The new Low Emission Zones you need to be aware of

Air quality is becoming an increasingly political issue and the UK government has received a fair amount of criticism for failing to address the problem.

Across Europe, Low Emission Zones (LEZs) are being used more and more as a way of combating emissions from vehicles in highly polluted areas.

Recently, it was announced that four cities in Scotland – Glasgow, Edinburgh, Aberdeen and Dundee – will join London as UK cities with the LEZs.

Glasgow’s LEZ is expected to be in place by the end of the year giving motorists very little time to prepare. Other Scottish zones could be in place by 2020.

The Scottish zones could see some vehicles banned altogether, with others charged up to £20 to drive down certain streets in the cities.

London LEZ

There are more than 200 of these low emission zones across Europe. London’s LEZ, which has been in place since 2008, is the largest in Europe.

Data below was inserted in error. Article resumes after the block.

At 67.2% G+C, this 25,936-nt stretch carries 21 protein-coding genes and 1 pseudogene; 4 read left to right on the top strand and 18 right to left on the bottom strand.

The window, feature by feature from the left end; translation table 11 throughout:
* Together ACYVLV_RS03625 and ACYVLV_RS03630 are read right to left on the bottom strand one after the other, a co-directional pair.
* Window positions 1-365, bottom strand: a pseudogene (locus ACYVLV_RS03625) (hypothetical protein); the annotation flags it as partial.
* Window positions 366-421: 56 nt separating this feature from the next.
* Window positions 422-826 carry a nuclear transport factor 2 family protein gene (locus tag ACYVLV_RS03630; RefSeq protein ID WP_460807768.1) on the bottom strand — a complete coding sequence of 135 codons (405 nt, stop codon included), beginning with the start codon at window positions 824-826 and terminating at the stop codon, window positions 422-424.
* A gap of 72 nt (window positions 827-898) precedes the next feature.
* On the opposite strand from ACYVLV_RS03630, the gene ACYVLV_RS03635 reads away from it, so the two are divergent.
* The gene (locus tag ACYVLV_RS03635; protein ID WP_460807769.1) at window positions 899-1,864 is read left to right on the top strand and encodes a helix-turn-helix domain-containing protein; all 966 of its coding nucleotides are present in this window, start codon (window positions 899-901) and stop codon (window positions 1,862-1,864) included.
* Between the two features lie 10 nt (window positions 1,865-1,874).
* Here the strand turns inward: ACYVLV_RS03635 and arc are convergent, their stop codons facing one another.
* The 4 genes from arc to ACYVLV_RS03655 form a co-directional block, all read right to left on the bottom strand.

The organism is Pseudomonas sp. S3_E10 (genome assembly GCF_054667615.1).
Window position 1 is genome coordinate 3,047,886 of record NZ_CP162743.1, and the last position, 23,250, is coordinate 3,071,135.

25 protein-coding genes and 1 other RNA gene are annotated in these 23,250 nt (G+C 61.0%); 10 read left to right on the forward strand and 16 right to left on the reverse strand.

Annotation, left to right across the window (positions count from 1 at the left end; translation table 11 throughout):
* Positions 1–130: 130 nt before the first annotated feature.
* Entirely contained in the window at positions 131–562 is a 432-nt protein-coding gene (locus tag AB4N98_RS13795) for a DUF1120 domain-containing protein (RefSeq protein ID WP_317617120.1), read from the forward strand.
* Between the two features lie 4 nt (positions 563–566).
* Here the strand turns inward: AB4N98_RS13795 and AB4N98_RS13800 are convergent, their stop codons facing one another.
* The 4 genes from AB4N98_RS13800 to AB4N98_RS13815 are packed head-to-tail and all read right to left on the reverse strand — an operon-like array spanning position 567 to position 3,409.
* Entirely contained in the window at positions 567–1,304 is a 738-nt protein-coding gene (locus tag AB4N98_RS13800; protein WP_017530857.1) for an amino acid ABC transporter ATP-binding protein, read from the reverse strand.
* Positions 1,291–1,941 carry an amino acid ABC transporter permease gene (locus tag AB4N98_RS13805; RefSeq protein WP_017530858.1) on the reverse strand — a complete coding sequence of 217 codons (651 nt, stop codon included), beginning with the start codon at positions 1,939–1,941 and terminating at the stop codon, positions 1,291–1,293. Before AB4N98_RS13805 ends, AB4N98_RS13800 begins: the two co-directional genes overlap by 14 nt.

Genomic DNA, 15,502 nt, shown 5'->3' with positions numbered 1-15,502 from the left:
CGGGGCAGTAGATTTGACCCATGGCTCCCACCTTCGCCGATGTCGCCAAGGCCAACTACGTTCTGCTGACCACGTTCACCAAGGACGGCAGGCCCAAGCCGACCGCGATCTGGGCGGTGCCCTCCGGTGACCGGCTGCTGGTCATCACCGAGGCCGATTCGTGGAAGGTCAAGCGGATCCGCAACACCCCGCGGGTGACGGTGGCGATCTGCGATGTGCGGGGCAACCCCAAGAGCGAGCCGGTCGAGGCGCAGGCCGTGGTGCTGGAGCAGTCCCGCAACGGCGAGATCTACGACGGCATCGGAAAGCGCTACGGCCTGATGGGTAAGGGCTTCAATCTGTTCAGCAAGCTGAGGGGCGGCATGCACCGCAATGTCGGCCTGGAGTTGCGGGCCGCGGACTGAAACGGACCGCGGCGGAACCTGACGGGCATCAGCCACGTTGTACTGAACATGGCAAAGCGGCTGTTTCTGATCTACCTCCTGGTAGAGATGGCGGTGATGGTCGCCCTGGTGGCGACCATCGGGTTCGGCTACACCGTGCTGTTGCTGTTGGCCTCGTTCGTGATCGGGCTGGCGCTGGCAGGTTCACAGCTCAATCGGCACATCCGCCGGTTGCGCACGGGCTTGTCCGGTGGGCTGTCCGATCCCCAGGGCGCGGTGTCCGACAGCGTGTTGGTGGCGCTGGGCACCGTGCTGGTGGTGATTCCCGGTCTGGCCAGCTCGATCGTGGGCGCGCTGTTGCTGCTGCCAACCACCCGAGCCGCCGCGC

They are designed to stop as many large polluting vehicles from entering polluted zones and to incentivise vehicle owners to update their cars and fleets.

Before the London LEZ, the capital city has one of the oldest delivery fleets in the UK. This changed in the run-up to the implementation of the zone. But Labour Mayor Sadiq Khan isn’t satisfied with that and wants to go further with changes.

From 23 October, many older and more polluting cars will have to pay an extra £10 to drive in the centre of the city.

This so-called ‘T-Charge’ (toxicity charge) will be replaced by the world’s first Ultra Low Emissions Zone (ULEZ) in the capital from April 2019.

Under the proposals, from April 8 2019, diesel cars and vans that don’t meet the Euro 6 environmental standard will have to pay £12.50 and HGVs, buses and coaches will face a daily charge of £100.

This new charge was, in part, a response to much national and international criticism of Britain’s record on air quality.

A recent UN report concluded that Britain has been ‘flouting’ its duty to protect citizen lives and health.

In 2016, a cross-party group of MPs declared air pollution a ‘public health emergency’ causing an estimated 40,000 early deaths in Britain every year.

The quality of the air is worst in London but many other places have levels of pollution that are illegal including Leeds, Birmingham, Bournemouth and Northampton.

London breached its nominal annual air pollution limits just five days into 2017 at Brixton Road in south London.